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Movie Reviews

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    REVIEW | Where the Comic Lies: Ricki Stern and Annie Sundberg's "Joan Rivers: A Piece of Work"

    With late night television dominating entertainment headlines this year in a less-than-flattering light, the time seems ripe to revisit the public's neglect of Joan Rivers. The 77-year-old comic's reputation sank from rising star to showbiz disaster over the course of a decade, mainly due to a shift in media perspective: The subversive broadcast performer became the disastrous face of plastic surgery. "Joan Rivers: A Piece of Work," the new documentary from directorial team Ricki Stern and Annie Sundberg, initially deals with that trajectory in visual terms. The comedienne first appears in unflattering close-up, getting mobbed with make-up, l...

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    REVIEW | Drama in Absence: Debra Granik's "Winter's Bone"

    An elegant, soft spoken noir, Debra Granik's "Winter's Bone" exudes desolation. Adapting Daniel Woodrell's novel of the same name, Granik simultaneously develops a dreary backwoods environment while situating her layered story of deceit within it. Set in the heart of Missouri's Ozark woods, the movie revolves around despondent teenager Ree Dolly (Jennifer Lawrence, in a focused, incessantly serious performance), whose father vanishes after selling their house as jail bond. Serving as a surrogate mother for her two younger siblings, Ree begins a trenchant investigation into her father's whereabouts, desperately seeking to keep her family from ...

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    REVIEW | Grown-Up Fairy Tale: Neil Jordan's "Ondine"

    The era of earnest fairy-tales for children quite possibly ended with the rise of "Shrek," a cynically-minded franchise that replaced sincere, imaginative storytelling with mostly heartless parody. Even when the bitingly sarcastic approach succeeds - the fourth and ostensibly final "Shrek" movie has its fair share of pointed one-liners and clever sight gags - it sacrifices the magic of invention that made its cliché-filled target so alluring in the first place. (There's nothing wrong with liking those particular clichés when they're properly served, but even Tim Burton's visually audacious "Alice in Wonderland" was a terribly self-aware imita...

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    Fifty Years Later, Radical as Ever: Revisiting Godard's "Breathless"

    Jean-Luc Godard's "Breathless" woke me up to the vitality of film language -- and, by extension, the medium's potential as an art form. I first encountered this existential slice of genre deconstruction on VHS, a format generally unkind to preserving dated moving image experiences, but perfectly ali...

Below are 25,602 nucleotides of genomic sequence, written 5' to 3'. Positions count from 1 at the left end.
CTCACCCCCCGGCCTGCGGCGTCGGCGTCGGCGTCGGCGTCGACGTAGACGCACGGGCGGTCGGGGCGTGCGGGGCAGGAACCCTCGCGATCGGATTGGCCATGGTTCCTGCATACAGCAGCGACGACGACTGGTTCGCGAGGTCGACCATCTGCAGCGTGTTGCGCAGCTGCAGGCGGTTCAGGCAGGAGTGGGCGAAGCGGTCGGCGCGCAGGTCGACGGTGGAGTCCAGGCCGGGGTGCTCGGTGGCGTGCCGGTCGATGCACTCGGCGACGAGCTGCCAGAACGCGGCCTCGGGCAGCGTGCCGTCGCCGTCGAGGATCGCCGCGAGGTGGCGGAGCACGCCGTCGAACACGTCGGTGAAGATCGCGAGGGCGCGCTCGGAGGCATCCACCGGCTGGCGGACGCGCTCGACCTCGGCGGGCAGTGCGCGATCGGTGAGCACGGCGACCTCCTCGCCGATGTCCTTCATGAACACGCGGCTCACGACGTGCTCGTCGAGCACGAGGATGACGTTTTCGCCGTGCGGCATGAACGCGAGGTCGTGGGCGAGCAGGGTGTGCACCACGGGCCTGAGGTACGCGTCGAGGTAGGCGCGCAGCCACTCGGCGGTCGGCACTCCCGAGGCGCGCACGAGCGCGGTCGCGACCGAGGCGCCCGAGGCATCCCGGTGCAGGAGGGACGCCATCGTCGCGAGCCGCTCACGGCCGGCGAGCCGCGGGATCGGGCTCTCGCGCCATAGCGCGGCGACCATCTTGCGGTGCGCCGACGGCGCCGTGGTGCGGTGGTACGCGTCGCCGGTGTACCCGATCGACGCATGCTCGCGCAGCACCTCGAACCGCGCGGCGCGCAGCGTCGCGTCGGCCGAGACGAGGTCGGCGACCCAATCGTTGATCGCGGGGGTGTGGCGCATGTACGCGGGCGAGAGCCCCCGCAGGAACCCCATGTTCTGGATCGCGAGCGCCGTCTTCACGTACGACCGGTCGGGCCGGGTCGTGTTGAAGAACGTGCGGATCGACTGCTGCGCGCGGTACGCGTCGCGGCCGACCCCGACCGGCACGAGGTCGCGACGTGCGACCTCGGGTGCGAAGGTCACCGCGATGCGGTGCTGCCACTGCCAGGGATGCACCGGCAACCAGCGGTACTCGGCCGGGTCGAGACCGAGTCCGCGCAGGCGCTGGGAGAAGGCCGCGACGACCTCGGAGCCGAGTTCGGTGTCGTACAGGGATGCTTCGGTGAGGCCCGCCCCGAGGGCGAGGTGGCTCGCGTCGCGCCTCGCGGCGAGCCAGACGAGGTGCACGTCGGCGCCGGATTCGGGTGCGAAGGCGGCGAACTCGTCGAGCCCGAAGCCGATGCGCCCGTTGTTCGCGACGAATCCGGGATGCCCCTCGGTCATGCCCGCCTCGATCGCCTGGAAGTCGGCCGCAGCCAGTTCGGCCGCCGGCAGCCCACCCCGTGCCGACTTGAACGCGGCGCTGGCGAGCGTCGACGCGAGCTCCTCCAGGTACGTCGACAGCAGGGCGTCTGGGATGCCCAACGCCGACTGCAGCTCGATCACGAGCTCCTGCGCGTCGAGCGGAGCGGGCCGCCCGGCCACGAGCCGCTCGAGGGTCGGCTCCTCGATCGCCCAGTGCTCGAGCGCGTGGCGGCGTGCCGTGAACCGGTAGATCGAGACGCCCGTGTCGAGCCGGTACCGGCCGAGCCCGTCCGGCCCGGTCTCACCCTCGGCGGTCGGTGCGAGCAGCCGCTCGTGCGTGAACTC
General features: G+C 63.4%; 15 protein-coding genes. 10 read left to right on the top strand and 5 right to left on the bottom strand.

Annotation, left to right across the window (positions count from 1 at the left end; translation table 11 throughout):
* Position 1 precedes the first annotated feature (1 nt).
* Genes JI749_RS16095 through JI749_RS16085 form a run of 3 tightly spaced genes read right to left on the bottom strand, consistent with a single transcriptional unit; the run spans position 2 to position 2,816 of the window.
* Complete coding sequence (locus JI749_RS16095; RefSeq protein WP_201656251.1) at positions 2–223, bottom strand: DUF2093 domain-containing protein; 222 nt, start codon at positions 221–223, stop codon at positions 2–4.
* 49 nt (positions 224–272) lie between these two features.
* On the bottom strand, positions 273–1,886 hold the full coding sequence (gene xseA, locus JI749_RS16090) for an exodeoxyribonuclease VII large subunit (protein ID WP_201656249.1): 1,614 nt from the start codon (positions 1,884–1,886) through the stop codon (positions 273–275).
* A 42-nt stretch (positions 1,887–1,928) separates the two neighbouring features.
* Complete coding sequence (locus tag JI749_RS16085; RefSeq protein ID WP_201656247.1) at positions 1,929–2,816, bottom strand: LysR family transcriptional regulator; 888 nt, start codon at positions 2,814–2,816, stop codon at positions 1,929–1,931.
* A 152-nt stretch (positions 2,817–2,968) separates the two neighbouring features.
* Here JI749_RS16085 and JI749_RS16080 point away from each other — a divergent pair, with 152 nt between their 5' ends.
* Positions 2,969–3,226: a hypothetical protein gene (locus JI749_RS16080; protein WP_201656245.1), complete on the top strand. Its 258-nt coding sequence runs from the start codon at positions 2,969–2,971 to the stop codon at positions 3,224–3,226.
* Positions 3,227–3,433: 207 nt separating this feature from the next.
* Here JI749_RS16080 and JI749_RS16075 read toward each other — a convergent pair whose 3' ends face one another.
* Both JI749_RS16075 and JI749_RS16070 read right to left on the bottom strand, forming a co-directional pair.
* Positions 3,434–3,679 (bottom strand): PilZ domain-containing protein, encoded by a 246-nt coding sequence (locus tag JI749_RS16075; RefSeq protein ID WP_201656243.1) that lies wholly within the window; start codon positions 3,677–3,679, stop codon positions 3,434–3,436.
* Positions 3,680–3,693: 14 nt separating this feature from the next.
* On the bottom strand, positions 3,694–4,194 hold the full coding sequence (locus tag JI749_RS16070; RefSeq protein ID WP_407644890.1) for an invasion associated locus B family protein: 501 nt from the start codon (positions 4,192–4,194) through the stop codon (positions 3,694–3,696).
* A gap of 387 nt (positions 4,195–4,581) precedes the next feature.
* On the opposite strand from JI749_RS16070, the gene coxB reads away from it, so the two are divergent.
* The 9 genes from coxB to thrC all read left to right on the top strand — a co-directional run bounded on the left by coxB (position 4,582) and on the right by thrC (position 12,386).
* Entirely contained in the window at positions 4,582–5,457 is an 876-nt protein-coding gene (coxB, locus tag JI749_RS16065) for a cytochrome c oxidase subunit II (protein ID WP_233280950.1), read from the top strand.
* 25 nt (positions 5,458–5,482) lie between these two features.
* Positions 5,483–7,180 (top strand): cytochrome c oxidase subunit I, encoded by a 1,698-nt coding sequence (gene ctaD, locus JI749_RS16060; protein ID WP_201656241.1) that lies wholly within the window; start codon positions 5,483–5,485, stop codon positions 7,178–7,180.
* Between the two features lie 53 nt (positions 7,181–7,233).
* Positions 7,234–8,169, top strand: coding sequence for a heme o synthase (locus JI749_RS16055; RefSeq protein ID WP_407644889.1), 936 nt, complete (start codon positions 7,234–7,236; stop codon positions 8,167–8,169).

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    Big Screen | Jeunet's "Micmacs" Hits America

    With "Sex and the City 2" continuing summer 2010's now month-long tradition of Hollywood films sucking, what better weekend to turn your summer filmgoing over to the art house? Though with films like "George A. Romero's Survival of the Dead" and "Agora" getting similarly horrific critical responses, perhaps it's just as bad on the other side. There is one arguable glimmer of cinematic hope this weekend though, care of the divisive magical realism of Gallic director Jean-Pierre Jeunet ("Amelie," "A Very Long Engagement"). His "Micmacs," a comic satire on the arms race, premiered at last year's Toronto International Film Festival and is being r...

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    REVIEW | Amenabar's "Agora" Rings Hollow Despite Visual Shock and Awe

    EDITOR'S NOTE: This review was originally published as part of indieWIRE's coverage of the 2009 Cannes Film Festival. "Agora" opens in theaters this Friday.

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    REVIEW | Business or Pleasure: Mia Hansen-Love’s "The Father of My Children" Twists the Dark

    This review was originally published as part of indieWIRE's coverage of the Toronto International Film Festival. "The Father of My Children" opened in Los Angeles last Friday, and debuts in New York City this week.

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    REVIEW | Jeunet Continues His Magical Realism With "Micmacs"

    This review was originally published as part of indieWIRE's coverage of the Toronto International Film Festival. "Micmacs" is being released in theaters this Friday.

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    Fantasy on the Croisette: Cannes in a Nutshell

    As it does every year, the Cannes Film Festival developed gradual momentum over the course of the last two weeks. The main competition, though really only one part of the annual story, nabbed the spotlight with a culturally diverse selection deemed spotty before it even started. Once the program beg...

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    CANNES REVIEW | Oh God(ard): Is "Film Socialisme" the Scandale au Festival?

    On the eve of Cannes, I sat with some colleagues around a dinner table overlooking the sea and the hulking Palais des Festivals beside it. The topic was the upcoming program and its potential for controversy. When movies screen under these grandiose conditions, they tend to meet wildly polarize...

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